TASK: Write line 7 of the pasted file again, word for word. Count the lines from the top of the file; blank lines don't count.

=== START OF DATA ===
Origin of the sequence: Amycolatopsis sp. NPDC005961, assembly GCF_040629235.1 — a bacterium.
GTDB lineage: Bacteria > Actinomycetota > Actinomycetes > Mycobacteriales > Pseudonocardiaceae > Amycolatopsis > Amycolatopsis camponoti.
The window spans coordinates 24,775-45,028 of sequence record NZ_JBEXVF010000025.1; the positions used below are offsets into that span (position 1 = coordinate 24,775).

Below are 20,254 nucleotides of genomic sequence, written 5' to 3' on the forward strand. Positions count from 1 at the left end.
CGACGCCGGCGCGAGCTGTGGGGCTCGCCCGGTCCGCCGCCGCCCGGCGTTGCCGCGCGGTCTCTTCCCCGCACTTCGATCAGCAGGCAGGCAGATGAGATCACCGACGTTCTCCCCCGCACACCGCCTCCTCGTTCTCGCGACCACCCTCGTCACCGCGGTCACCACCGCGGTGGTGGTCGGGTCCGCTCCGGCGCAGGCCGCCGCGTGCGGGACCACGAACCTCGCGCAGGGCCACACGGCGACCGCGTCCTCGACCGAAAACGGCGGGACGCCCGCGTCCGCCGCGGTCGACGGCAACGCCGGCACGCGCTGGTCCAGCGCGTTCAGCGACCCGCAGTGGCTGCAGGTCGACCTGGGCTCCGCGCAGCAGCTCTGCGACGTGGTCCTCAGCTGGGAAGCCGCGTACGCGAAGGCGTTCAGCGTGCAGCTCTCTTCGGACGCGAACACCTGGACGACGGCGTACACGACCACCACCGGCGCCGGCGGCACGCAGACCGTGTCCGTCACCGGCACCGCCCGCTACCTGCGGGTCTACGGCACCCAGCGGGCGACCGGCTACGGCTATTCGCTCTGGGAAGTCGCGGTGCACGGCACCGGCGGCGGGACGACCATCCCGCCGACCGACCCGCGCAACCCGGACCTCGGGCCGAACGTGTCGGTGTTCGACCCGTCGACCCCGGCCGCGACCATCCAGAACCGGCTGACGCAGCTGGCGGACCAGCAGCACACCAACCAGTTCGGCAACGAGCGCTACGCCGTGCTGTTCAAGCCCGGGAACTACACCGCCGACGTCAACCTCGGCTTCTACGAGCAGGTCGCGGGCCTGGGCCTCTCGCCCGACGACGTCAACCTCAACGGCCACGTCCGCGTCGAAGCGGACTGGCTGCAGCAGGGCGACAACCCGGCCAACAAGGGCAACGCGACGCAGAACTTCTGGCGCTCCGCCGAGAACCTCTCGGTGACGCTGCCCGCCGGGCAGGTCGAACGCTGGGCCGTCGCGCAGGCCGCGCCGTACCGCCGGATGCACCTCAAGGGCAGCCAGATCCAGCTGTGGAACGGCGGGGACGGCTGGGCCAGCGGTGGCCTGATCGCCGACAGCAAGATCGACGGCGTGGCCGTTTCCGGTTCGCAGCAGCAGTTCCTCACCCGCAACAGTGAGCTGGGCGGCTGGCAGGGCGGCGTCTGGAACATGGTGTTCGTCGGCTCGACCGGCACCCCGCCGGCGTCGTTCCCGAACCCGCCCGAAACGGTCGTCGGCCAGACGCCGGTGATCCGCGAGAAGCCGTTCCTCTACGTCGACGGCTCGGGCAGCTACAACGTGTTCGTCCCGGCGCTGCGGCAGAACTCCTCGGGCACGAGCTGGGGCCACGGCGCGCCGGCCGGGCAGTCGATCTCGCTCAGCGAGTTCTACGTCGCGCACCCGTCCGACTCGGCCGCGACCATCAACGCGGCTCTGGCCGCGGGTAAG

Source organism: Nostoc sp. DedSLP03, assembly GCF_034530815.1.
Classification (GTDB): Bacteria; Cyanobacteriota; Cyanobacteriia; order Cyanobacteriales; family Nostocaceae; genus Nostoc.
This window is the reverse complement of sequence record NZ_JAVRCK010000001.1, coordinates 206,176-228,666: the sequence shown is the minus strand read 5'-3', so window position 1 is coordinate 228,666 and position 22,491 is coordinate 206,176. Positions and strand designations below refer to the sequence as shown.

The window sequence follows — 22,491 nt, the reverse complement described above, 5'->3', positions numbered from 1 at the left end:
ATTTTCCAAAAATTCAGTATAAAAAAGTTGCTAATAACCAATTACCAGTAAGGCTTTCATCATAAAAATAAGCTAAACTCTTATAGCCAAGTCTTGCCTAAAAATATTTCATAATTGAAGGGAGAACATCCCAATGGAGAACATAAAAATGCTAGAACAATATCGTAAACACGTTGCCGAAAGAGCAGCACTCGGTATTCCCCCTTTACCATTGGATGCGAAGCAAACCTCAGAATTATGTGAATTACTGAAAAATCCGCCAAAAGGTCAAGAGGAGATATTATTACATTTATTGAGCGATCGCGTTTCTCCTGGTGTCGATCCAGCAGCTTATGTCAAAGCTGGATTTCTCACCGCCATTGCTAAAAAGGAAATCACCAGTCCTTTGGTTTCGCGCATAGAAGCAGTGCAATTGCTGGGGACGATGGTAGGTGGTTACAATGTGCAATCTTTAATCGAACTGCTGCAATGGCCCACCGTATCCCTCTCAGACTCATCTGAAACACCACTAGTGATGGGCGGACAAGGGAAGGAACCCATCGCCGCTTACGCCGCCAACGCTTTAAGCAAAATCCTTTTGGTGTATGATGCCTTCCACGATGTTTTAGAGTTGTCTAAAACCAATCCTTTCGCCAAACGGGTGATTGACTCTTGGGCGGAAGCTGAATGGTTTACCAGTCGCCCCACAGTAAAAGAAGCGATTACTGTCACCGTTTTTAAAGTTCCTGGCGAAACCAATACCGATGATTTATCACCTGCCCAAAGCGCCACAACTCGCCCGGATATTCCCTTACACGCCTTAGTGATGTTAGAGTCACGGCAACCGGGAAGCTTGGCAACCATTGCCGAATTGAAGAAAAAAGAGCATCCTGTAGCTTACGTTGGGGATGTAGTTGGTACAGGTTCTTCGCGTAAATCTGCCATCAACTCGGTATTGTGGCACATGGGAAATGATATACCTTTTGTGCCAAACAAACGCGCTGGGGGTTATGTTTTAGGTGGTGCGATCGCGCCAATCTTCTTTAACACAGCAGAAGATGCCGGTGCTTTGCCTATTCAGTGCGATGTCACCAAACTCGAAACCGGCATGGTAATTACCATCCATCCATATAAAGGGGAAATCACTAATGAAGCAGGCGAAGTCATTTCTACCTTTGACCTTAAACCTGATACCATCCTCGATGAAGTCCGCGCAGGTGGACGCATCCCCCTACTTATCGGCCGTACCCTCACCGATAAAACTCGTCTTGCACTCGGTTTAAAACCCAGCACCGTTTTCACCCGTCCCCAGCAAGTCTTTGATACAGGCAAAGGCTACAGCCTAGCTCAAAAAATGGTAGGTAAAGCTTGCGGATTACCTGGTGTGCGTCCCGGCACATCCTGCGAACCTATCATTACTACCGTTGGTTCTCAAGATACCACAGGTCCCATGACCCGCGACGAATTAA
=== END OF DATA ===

Classification (GTDB): Bacteria; Cyanobacteriota; Cyanobacteriia; order Cyanobacteriales; family Nostocaceae; genus Nostoc.